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Orphaned right whale, offspring, appear safe
Expert doesn't believe whale found floating off Grand Manan is related to Calvin

BY MIKE MULLEN
Telegraph-Journal
July 28/06

    BOSTON - Preliminary results of a necropsy performed on the carcass of an Atlantic right whale found floating Monday off Grand Manan suggest it wasn't related to the celebrated orphan Calvin.
    "I don't believe so," Amy Knowleton of the New England Aquarium said Thursday. "Calvin had her first calf a year ago. This animal is probably too small to be her yearling. It was probably born last winter."
   Knowleton was part of a team from the aquarium that carried out the necropsy on Tuesday after a whale-watching tour operator towed the dead whale's carcass to a beach on Campobello Island. Early results, she said, indicate it was struck 13 times on the back, by the propeller blades of a small vessel.
   "The measurement data suggests it was not a large vessel but we are going to do some further analysis to see if we can pin down the estimated size of the vessel involved," she said. "It had been dead for at least a week."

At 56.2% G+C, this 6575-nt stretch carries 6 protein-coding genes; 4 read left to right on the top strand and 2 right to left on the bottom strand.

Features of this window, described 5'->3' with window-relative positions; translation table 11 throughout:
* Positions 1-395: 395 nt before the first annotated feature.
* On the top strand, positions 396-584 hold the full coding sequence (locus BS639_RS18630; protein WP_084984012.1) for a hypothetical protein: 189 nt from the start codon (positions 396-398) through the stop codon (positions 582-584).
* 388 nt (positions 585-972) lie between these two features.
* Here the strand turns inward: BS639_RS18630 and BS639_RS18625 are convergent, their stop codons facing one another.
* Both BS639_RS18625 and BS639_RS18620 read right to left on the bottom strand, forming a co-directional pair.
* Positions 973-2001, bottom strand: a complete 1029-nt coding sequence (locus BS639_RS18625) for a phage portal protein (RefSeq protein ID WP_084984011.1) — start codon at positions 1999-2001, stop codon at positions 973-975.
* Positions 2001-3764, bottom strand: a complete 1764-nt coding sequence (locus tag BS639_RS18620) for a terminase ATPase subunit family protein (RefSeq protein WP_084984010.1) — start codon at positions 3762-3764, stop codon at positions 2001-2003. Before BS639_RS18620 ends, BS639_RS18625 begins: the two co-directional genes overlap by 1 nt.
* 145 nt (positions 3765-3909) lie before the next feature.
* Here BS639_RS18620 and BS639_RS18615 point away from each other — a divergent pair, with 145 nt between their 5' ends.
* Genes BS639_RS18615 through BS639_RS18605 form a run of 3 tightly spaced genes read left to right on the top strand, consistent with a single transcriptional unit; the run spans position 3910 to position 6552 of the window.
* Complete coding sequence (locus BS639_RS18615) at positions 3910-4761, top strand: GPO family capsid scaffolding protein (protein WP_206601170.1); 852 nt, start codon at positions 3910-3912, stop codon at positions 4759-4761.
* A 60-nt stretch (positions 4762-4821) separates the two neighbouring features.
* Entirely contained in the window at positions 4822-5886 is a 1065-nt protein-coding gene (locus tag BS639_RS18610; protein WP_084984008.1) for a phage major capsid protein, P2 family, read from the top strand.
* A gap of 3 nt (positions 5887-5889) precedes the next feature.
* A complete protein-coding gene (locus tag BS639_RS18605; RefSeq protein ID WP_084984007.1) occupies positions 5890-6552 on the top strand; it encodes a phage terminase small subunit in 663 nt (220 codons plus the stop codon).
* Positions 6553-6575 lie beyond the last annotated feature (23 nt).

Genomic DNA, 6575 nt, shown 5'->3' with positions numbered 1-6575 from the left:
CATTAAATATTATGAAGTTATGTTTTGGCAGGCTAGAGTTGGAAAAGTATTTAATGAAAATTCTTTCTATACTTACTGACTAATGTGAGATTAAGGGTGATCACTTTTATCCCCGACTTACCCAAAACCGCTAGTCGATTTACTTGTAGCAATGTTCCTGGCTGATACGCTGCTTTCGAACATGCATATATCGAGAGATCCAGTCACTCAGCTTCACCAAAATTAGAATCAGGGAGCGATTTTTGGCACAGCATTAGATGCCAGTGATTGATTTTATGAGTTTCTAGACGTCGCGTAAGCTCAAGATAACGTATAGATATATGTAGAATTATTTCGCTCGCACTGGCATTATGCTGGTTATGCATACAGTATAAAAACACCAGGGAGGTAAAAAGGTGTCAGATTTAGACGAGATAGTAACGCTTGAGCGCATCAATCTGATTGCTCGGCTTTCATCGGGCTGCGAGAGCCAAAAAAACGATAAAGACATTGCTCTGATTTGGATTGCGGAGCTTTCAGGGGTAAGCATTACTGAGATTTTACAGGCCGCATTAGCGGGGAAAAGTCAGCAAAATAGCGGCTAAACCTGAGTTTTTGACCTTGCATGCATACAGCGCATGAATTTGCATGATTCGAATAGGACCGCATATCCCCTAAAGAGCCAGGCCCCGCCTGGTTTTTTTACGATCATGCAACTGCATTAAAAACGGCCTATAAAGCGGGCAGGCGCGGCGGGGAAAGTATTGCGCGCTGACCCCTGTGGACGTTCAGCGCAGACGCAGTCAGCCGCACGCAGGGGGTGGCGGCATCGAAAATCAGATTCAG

Discovery of the whale's carcass had raised fears that it might be Calvin's as-yet unnamed calf.
    Calvin took on full celebrity status among Canadian and U.S. biologists last summer when, nearly 13 years after it was orphaned as a toddler, both she and playful calf were spot ted in the Grand Manan Basin.
    Calvin (named before her sex was known) was just eight months old in 1992 when her mother, known as Delilah, died from a suspected ship strike in the bay. Since calves usually stay with their mother for the first 11 or 12 months, nobody at the Grand Manan Whale and Seabird Research Station had expected Calvin to survive.
   Later that year, however, Calvin was in the news again when she became entangled in fishing gear.
   The skeletal remains of Delilah, whose carcass washed up on Grand Manan, is part of the permanent collection at the New Brunswick Museum in Saint John.

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